OBJECTIVES: This study was undertaken to determine whether atherosclerosis of the ascending aorta is a predictor of long-term neurologic events and mortality. BACKGROUND: Atherosclerosis of the thoracic aorta has been recently considered a significant predictor of neurologic events and peripheral embolism, but not of long-term mortality. METHODS: Long-term follow-up (a total of 5,859 person-years) was conducted of 1,957 consecutive patients > or =50 years old who underwent cardiac surgery. Atherosclerosis of the ascending aorta was assessed intraoperatively (epiaortic ultrasound) and patients were divided into four groups according to severity (normal, mild, moderate or severe). Carotid artery disease was evaluated (carotid ultrasound) in 1,467 (75%) patients. Cox proportional-hazards regression analysis was performed to assess the independent effect of predictors on neurologic events and mortality. RESULTS: A total of 491 events occurred in 472 patients (neurologic events 92, all-cause mortality 399). Independent predictors of long-term neurologic events were: hypertension (p = 0.009), ascending aorta atherosclerosis (p = 0.011) and diabetes mellitus (p = 0.015). The independent predictors of mortality were advanced age (p < 0.0001), left ventricular dysfunction (p < 0.0001), ascending aorta atherosclerosis (p < 0.0001), hypertension (p = 0.0001) and diabetes mellitus (p = 0.0002). There was >1.5-fold increase in the incidence of both neurologic events and mortality as the severity of atherosclerosis increased from normal-mild to moderate, and a greater than threefold increase in the incidence of both as the severity of atherosclerosis increased from normal-mild to severe. CONCLUSIONS: Atherosclerosis of the ascending aorta is an independent predictor of long-term neurologic events and mortality. These results provide additional evidence that in addition to being a direct cause of cerebral atheroembolism, an atherosclerotic ascending aorta may be a marker of generalized atherosclerosis and thus of increased morbidity and mortality.  (+info)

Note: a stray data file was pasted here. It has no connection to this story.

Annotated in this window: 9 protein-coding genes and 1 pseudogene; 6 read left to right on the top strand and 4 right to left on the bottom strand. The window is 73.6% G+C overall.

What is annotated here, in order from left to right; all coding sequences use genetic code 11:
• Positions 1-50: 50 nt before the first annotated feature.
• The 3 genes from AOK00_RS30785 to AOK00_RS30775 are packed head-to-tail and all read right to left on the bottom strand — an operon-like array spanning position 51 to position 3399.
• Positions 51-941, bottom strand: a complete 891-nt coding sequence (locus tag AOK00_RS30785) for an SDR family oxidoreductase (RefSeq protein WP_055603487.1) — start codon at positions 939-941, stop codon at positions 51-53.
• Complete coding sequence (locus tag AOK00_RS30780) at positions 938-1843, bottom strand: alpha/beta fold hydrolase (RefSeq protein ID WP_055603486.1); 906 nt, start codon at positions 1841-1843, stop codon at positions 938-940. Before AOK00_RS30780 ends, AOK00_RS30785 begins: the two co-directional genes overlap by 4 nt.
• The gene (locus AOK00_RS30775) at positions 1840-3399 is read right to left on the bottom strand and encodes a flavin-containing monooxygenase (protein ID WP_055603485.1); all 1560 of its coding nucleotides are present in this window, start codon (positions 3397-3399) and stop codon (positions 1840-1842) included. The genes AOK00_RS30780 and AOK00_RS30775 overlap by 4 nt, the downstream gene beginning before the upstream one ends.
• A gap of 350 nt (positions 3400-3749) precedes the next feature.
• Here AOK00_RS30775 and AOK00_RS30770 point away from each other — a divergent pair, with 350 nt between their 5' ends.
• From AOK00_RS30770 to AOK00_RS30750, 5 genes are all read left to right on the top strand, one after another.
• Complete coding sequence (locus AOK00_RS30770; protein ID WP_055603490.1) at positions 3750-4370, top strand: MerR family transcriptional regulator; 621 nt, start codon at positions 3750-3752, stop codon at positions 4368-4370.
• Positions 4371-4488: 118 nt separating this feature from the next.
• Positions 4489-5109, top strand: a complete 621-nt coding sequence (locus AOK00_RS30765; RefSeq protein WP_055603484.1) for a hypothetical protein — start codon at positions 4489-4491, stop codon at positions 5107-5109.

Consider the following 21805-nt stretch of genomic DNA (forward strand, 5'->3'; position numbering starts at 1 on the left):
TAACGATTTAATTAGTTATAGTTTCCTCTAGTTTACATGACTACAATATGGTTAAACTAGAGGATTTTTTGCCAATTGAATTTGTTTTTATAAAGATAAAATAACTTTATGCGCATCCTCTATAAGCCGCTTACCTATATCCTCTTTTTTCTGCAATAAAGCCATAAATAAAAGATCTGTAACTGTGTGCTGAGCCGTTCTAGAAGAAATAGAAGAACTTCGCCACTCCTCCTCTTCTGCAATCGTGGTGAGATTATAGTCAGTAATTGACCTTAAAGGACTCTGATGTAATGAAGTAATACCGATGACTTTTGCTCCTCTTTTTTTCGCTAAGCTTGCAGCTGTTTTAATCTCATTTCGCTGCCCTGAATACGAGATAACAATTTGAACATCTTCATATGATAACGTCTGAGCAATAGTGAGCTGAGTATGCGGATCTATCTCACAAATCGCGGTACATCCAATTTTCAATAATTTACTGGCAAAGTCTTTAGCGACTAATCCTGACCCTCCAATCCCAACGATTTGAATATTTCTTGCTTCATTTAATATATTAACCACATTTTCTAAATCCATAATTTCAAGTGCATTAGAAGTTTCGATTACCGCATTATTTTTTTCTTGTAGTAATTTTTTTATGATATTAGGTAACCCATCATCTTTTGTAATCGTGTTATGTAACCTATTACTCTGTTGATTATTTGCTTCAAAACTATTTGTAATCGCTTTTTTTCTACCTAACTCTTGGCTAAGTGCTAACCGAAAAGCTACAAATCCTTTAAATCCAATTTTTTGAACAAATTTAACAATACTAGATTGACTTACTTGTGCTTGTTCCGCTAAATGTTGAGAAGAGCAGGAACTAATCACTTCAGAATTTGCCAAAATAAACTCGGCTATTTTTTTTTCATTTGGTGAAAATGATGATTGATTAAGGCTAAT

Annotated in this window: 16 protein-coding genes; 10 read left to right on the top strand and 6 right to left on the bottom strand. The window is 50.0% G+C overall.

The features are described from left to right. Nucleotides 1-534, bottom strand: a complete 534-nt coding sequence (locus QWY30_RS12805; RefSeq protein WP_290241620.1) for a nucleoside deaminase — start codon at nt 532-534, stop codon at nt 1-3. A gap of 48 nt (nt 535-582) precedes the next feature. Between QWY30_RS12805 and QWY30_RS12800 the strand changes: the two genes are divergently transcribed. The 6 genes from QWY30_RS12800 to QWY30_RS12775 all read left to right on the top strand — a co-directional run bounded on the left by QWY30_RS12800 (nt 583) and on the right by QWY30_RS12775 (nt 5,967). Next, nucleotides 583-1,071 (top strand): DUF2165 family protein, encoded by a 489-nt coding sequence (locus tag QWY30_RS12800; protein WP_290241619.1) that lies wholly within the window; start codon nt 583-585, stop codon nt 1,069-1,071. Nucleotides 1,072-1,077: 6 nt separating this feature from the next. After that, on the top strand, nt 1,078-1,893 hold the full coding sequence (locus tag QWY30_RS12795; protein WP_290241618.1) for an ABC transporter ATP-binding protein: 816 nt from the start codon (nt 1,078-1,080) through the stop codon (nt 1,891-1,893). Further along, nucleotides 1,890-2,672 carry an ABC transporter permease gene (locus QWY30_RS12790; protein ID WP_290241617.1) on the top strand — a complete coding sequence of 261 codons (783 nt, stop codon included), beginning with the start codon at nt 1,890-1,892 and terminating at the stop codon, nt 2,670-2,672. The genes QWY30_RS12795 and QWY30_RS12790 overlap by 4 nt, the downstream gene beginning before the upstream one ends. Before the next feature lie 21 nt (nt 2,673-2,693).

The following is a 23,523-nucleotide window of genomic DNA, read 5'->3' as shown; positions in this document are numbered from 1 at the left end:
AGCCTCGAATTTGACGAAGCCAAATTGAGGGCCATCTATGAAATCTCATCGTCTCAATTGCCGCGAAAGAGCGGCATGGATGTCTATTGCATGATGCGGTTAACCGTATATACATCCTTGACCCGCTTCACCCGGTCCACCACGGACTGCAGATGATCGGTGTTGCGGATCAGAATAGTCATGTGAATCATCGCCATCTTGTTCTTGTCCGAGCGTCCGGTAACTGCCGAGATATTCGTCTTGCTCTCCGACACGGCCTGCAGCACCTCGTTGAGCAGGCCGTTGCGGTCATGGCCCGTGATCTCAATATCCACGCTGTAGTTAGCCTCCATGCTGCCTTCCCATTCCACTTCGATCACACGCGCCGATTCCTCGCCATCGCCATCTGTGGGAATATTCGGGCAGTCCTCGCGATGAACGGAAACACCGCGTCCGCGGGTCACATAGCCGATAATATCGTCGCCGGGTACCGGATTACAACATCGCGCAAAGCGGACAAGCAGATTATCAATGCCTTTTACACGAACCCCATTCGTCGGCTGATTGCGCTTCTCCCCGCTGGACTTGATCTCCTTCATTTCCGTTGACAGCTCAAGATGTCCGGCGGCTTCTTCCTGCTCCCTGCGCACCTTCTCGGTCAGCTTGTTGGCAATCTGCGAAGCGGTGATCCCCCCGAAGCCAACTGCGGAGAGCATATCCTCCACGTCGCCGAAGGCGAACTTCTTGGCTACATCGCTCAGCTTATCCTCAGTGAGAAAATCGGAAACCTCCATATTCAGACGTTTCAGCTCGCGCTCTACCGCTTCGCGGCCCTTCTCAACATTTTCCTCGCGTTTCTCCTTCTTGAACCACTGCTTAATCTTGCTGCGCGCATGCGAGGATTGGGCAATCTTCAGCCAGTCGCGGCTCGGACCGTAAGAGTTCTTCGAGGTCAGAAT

Stripping the long saphenous vein reduces the rate of reoperation for recurrent varicose veins: five-year results of a randomized trial. (4/2821)

OBJECTIVE: The purpose of this study was to investigate the possible long-term clinical advantages of stripping the long saphenous vein during routine primary varicose vein surgery. METHODS: The study was designed as a 5-year, clinical and duplex scan follow-up examination of a group of patients who were randomized to stripping of the long saphenous vein during varicose vein surgery versus saphenofemoral ligation alone. The study was conducted in the vascular unit of a district general hospital. One hundred patients (133 legs) with uncomplicated primary long saphenous varicose veins originally were randomized. After invitation 5 years later, 78 patients (110 legs) underwent clinical review and duplex scan imaging. RESULTS: Sixty-five patients remained pleased with the results of their surgery (35 of 39 stripped vs 30 of 39 ligated; P = .13). Reoperation, either done or awaited, for recurrent long saphenous veins was necessary for three of 52 of the legs that underwent stripping versus 12 of 58 ligated legs. The relative risk was 0.28, with a 95% confidence interval of 0.13 to 0.59 (P = .02). Neovascularization at the saphenofemoral junction was responsible for 10 of 12 recurrent veins that underwent reoperation and also was the cause of recurrent saphenofemoral incompetence in 12 of 52 stripped veins versus 30 of 58 ligated legs. The relative risk was 0.45, with a 95% confidence interval of 0.26 to 0.78 (P = .002). CONCLUSION: Stripping reduced the risk of reoperation by two thirds after 5 years and should be routine for primary long saphenous varicose veins.  (+info)